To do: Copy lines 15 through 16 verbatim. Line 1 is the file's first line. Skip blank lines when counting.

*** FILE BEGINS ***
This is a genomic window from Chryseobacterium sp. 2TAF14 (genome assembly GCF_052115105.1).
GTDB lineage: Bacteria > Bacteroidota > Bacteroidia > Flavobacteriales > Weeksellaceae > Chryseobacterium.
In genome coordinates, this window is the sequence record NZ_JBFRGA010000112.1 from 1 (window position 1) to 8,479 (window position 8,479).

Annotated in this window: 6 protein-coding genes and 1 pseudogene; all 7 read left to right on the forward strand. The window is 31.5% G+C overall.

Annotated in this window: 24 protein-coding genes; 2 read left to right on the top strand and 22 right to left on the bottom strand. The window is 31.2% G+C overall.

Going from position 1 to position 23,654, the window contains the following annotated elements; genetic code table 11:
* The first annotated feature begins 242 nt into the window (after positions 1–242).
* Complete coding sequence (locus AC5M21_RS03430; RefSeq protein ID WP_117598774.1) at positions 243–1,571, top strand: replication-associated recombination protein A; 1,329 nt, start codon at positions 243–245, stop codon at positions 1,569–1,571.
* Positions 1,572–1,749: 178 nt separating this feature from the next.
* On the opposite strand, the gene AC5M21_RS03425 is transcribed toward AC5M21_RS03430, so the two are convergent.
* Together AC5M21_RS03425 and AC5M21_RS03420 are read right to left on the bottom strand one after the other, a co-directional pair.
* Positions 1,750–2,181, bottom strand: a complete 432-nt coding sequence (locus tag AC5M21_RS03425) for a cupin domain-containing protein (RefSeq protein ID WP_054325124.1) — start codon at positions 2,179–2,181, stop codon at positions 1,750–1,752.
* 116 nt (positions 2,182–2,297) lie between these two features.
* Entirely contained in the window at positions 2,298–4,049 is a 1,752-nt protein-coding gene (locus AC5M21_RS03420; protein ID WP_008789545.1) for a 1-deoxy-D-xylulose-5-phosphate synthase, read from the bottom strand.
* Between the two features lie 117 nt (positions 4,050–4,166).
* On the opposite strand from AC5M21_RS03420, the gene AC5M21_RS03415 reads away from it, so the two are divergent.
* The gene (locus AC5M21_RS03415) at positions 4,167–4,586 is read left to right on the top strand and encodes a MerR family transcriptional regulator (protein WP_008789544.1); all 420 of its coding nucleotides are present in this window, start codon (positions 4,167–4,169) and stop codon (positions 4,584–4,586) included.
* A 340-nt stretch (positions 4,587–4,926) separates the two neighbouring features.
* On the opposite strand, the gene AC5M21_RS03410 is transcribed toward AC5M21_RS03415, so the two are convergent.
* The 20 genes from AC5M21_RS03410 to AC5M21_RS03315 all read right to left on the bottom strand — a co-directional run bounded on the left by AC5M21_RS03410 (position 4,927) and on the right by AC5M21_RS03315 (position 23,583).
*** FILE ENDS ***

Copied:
* Between the two features lie 117 nt (positions 4,050–4,166).
* On the opposite strand from AC5M21_RS03420, the gene AC5M21_RS03415 reads away from it, so the two are divergent.